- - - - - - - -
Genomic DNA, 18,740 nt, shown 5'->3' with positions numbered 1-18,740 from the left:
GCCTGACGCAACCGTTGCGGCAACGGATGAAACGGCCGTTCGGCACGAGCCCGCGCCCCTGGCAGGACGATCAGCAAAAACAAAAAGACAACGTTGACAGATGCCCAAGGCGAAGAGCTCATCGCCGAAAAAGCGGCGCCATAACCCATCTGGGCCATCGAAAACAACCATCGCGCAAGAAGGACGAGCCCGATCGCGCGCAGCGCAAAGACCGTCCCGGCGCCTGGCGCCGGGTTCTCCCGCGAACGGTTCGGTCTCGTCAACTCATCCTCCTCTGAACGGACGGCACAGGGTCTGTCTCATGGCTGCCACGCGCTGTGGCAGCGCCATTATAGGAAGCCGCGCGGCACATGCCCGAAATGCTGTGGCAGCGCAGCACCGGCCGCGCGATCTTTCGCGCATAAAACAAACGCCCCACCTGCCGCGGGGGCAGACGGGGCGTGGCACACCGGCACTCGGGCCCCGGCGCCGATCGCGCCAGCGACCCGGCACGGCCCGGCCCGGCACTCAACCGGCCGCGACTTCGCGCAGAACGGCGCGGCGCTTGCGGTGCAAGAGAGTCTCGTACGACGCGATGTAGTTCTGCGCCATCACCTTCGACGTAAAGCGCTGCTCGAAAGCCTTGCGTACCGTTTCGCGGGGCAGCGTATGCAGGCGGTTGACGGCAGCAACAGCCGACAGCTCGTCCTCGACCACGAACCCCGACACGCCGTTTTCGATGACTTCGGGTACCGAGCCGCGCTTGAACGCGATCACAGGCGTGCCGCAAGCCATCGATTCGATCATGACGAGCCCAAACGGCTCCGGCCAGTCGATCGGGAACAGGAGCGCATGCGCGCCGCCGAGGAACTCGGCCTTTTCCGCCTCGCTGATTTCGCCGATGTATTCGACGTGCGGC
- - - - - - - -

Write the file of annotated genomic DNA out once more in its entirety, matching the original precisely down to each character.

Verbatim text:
Genomic DNA, 18,740 nt, shown 5'->3' with positions numbered 1-18,740 from the left:
GCCTGACGCAACCGTTGCGGCAACGGATGAAACGGCCGTTCGGCACGAGCCCGCGCCCCTGGCAGGACGATCAGCAAAAACAAAAAGACAACGTTGACAGATGCCCAAGGCGAAGAGCTCATCGCCGAAAAAGCGGCGCCATAACCCATCTGGGCCATCGAAAACAACCATCGCGCAAGAAGGACGAGCCCGATCGCGCGCAGCGCAAAGACCGTCCCGGCGCCTGGCGCCGGGTTCTCCCGCGAACGGTTCGGTCTCGTCAACTCATCCTCCTCTGAACGGACGGCACAGGGTCTGTCTCATGGCTGCCACGCGCTGTGGCAGCGCCATTATAGGAAGCCGCGCGGCACATGCCCGAAATGCTGTGGCAGCGCAGCACCGGCCGCGCGATCTTTCGCGCATAAAACAAACGCCCCACCTGCCGCGGGGGCAGACGGGGCGTGGCACACCGGCACTCGGGCCCCGGCGCCGATCGCGCCAGCGACCCGGCACGGCCCGGCCCGGCACTCAACCGGCCGCGACTTCGCGCAGAACGGCGCGGCGCTTGCGGTGCAAGAGAGTCTCGTACGACGCGATGTAGTTCTGCGCCATCACCTTCGACGTAAAGCGCTGCTCGAAAGCCTTGCGTACCGTTTCGCGGGGCAGCGTATGCAGGCGGTTGACGGCAGCAACAGCCGACAGCTCGTCCTCGACCACGAACCCCGACACGCCGTTTTCGATGACTTCGGGTACCGAGCCGCGCTTGAACGCGATCACAGGCGTGCCGCAAGCCATCGATTCGATCATGACGAGCCCAAACGGCTCCGGCCAGTCGATCGGGAACAGGAGCGCATGCGCGCCGCCGAGGAACTCGGCCTTTTCCGCCTCGCTGATTTCGCCGATGTATTCGACGTGCGGC